Conflict with the Taliban has flared up again in Southeastern Afghanistan. What happened?
Today marks the fourth day of clashes between Afghan forces, supported by the US, and the Taliban, who violated the peace talks agreed upon earlier this year in an aggressive offensive earlier this week.
- Afghan forces are trying to defend Lashkar Gah, the capital of Helmand Province, from a Taliban offensive which began on Sunday. The Helmand province is a geopolitically strategic stronghold for Afghan forces, located near the border of Pakistan. The BBC assesses that the Taliban is likely pursuing an aggressive and well-coordinated offensive in Helmand as a way of “again testing the strength of Afghan forces, as well as the US’s commitment to its ally.”
- At least 70 people, including multiple civilians, have died and an estimated 35,000 Afghans have fled their homes in the wake of the violence. Much of the area is without power or communications services after Taliban forces attacked a power substation on Monday morning, and multiple major roads were closed after they destroyed key bridges.
- The United States assisted in the defense of Afghan military forces by conducting targeted airstrikes in Southern Helmand. Military spokesman Colonel Sonny Leggett said that the United States would continue to provide support if attacks continued from the Taliban. NATO Commander General Scott Miller ordered the Taliban to “immediately stop their offensive actions in Helmand Province and reduce their violence around the country.”
- The violence comes months after a historic deal was negotiated between the United States and Taliban forces. The agreement would allow US troops to withdraw from Afghanistan if the Taliban agrees to sit down with the Afghan government and negotiate peace. These peace talks between Afghanistan and the Taliban began in late September in Doha. Both deals have been interrupted by the Taliban’s latest instigation of violence.
- The latest offensive has raised serious questions about the tenability of ongoing peace between the Afghan government and the Taliban, and concerns that the peace talks may fall through. For the United States, this means that the troop withdrawal which Donald Trump said would likely happen “by Christmas” will likely be delayed.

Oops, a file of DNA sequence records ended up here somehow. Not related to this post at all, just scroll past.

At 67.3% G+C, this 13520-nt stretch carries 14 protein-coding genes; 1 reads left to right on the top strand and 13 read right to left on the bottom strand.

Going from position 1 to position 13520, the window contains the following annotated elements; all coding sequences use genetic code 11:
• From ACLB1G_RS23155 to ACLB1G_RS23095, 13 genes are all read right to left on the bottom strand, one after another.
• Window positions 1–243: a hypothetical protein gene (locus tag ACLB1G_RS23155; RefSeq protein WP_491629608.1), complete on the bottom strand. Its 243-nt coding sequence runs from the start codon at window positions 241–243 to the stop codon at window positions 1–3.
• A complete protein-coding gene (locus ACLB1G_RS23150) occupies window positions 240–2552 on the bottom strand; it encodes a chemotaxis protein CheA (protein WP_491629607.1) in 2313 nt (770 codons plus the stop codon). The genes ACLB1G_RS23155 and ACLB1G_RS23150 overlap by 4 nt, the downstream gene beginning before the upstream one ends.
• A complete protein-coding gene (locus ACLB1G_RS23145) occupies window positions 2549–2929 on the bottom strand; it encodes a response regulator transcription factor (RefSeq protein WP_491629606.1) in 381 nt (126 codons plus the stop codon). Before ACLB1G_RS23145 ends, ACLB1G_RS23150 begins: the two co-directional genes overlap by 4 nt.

- The United States has been involved militarily in Afghanistan since 2001, when the Bush administration sent troops there to depose the then-ruling Taliban regime. The administration believed that the Taliban was protecting the al-Qaeda terrorists responsible for the 9/11 attacks. Although the United States succeeded in toppling the regime and establishing a new government, the Taliban has since launched a bloody insurgency in an effort to regain power. Although multiple attempts have been made to establish peace between the insurgents and the government, and to withdraw US troops from the region, the strength of the insurgency has required them to stay.
- Condemns Trump’s troop withdrawal plan, reporting that Afghans in places where troops have already withdrawn have been left in the lurch, and that the president does not have support from his own staff or generals to pull out as quickly as he has promised.
- Points out that Trump’s politics appeal to the Taliban, which endorsed his re-election campaign last week.
- Is historically critical of the peace deal that Trump penned with the Taliban in February, and argues that Trump does not really want to withdraw troops.
- Supports Trump’s troop withdrawal plan, reporting that it is in accordance with the desires of all parties and signifies a “positive step” towards achieving peace in the region.
- Frames the United States as justified for acting within the limits of its peace accords, and lauds them for doing the right thing by defending the Afghan troops like it promised.
- Reports that Donald Trump has handled the situation well, and that “if it unravels it’s because of the Taliban.”
© Evelyn Torsher, 2020